And honestly? It felt good just to get the fuck out of the States for a while. It wasn't because I didn't love my country. But it had become stifling. "Nine Eleven" was quickly becoming a rallying cry. We were Remembering The Alamo all over again. Sound bytes were being made. Political platforms were being built out of disaster and tragedy. T-shirts were being sold. Money was being donated and unscrupulously disappearing. Country music had an orgasm.
Sarge and I actually did have every intention of sending the boys back to school after our tour in the ROK was over.
Until we got back.
There wasn't even a discussion really. Sarge and I just knew. Our boys did not belong on that path. So we paved our own. It wasn't the first time we'd marred the map of normalcy. Nor would it be the last.
Sarge deployed to Iraq about a month after we moved back to Bragg. His unit was already there, so he inprocessed Bragg and left to join them.
He came home. And deployed to Afghanistan a year or so later.
He came home. And went back to Iraq a couple years later.
In that time, I discovered what it was like to wonder if I am a widow. Whether or not my kids would have a daddy the next time the phone rang. Whether that car in my driveway was just lost, or had a purpose. I discovered what it is like to have your high-school sweetheart change into a man who has lost a young soldier he was responsible for. And a best friend a few years later. Who has seen things he will never tell you about, and things you will never ask him about. I saw him become a hero he would have given everything he owned not to be.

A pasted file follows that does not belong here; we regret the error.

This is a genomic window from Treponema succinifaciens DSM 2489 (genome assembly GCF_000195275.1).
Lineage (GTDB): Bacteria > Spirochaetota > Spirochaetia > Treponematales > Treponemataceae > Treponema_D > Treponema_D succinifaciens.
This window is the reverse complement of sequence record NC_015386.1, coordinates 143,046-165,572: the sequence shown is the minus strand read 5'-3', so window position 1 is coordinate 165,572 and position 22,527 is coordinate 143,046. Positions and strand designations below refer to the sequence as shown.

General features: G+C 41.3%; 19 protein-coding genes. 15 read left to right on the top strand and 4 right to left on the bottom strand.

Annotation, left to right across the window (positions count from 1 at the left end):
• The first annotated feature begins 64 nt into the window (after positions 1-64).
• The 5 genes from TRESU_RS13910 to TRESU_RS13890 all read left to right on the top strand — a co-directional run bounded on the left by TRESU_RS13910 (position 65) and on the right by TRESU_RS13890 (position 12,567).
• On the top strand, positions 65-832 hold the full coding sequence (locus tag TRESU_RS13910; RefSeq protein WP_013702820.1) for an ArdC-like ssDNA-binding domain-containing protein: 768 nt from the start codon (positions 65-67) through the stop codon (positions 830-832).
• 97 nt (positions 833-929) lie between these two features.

In my mind, when I think back on September 11, 2001, there is a very bold line drawn across the timeline of our lives. A very smudgy and messy erasing of innocence. The sense of relative safety Americans were afforded because of our geographic isolation was shattered. The status quo my generation was gifted, needing only to be maintained, was snatched away. Parents lost children. Children lost parents. Husbands, wives, friends.
Political and social dumbassery ensued. A malignant undercurrent of fear and suspicion, perpetuated by voters and carried out by lawmakers, seethed toward anyone who wasn't quite white enough and wasn't quite black enough. And woe to anyone who didn't wear the right clothes at an airport.
Whether it was on 09/11/2001, or as a result of the events that day, shit happened that none of us were ready for, and that none of us had any experience dealing with.
In a matter of 10 minutes, all the rules had changed.
Eleven years later, we still can't have any liquids over 3.4 ounces in our carry-on luggage. Liquid must be evil. And muslim. One of my kids is about to register for his first college classes. After 4 deployments, Sarge is less than 2 years away from retirement. In that time, we have gained a lot. Lost a lot. Grew up a lot. And, most importantly, we have learned what is really important and what just doesn't fucking matter.
I remember what I was doing 11 years ago. The only other days I remember that way are the day my sister died, the day I got married, the days my children were born, and yesterday.
And I know how lucky I am. I know exactly how luck I am.